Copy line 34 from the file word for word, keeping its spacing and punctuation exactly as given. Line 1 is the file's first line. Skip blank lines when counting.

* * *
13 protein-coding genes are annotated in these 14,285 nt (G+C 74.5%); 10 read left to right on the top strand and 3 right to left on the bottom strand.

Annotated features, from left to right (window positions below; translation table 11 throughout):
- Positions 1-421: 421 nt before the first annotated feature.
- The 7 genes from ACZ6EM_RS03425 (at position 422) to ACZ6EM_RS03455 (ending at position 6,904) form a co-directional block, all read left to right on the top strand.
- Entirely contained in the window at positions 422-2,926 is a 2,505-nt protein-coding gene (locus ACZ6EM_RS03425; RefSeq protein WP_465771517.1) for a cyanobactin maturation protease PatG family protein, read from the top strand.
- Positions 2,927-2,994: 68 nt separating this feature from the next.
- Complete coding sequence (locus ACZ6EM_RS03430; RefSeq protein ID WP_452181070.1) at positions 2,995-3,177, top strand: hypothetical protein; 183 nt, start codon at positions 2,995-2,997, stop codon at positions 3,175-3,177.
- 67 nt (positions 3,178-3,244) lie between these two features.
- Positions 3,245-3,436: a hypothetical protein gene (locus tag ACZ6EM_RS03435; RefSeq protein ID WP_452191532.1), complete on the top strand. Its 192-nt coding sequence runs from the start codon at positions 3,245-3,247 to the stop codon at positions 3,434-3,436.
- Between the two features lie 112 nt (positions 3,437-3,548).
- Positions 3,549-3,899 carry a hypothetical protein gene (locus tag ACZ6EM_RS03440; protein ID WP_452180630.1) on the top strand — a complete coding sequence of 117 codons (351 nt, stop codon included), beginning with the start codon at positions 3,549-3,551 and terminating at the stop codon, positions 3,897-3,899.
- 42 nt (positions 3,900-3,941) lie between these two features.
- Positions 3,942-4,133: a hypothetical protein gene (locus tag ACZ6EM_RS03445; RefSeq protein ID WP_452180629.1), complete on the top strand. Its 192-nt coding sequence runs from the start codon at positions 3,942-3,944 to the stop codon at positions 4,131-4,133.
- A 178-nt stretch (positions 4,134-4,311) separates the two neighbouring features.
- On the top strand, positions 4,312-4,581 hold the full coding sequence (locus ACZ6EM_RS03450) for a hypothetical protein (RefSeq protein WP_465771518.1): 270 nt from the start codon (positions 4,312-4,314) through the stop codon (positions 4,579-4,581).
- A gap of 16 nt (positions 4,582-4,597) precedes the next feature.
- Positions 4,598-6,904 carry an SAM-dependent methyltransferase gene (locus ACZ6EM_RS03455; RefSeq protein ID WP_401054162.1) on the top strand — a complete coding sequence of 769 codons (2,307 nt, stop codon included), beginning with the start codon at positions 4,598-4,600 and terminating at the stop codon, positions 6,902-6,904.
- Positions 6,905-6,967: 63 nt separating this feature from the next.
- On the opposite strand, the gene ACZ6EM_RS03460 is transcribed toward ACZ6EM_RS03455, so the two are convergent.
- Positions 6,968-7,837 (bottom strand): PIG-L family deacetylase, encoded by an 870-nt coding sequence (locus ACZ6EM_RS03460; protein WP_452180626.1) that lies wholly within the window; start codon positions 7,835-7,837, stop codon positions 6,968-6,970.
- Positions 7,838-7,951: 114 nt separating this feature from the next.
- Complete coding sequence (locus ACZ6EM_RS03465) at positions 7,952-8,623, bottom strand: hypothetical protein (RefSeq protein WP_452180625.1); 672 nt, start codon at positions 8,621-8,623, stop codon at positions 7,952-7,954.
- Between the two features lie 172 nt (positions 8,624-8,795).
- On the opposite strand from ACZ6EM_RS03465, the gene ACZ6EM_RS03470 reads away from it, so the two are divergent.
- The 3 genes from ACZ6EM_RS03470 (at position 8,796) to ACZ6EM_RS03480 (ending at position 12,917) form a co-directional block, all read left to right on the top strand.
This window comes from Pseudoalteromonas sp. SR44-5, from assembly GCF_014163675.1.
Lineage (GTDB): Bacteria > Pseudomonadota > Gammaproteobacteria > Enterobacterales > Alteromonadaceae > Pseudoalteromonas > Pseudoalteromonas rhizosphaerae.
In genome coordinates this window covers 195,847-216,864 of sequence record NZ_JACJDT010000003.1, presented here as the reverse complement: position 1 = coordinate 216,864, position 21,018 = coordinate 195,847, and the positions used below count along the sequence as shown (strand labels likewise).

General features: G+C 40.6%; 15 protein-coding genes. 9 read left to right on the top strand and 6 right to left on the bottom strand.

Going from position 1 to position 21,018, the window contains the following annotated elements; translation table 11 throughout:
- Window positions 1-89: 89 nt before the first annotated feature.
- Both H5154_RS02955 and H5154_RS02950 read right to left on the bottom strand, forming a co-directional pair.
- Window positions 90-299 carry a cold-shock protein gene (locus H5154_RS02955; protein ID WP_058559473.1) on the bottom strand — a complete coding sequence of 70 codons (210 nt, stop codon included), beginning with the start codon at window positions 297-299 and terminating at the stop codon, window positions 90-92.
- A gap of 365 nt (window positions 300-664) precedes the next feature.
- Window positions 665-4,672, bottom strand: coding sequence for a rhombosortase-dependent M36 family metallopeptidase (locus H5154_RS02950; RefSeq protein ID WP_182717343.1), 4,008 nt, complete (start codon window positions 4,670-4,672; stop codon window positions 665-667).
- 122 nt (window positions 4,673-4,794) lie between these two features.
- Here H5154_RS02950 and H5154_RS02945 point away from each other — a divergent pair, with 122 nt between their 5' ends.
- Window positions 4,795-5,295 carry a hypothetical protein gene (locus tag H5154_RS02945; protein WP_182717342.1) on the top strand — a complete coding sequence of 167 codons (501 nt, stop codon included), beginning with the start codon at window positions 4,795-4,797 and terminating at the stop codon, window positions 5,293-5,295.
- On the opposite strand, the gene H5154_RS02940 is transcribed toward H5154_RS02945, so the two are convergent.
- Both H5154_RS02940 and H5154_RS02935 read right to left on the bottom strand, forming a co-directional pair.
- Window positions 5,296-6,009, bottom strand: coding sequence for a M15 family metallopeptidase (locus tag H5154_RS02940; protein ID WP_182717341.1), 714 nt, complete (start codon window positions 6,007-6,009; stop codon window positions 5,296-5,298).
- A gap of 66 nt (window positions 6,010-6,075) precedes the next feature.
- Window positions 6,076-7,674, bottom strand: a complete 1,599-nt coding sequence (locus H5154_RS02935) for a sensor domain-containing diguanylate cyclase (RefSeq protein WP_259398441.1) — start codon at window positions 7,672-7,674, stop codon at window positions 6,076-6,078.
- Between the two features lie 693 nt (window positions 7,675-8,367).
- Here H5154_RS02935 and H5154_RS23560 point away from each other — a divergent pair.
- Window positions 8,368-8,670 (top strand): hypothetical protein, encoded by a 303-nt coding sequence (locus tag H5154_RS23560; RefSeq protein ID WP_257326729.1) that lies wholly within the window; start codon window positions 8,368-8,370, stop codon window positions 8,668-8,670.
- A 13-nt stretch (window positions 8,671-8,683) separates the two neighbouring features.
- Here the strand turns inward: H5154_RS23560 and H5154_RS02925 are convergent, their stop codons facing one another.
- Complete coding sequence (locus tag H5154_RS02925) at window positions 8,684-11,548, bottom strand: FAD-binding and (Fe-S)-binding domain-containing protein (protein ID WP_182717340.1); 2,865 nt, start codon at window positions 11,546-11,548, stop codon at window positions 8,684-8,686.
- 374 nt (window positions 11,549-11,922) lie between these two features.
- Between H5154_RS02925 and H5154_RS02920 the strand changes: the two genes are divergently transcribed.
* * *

- A gap of 365 nt (window positions 300-664) precedes the next feature.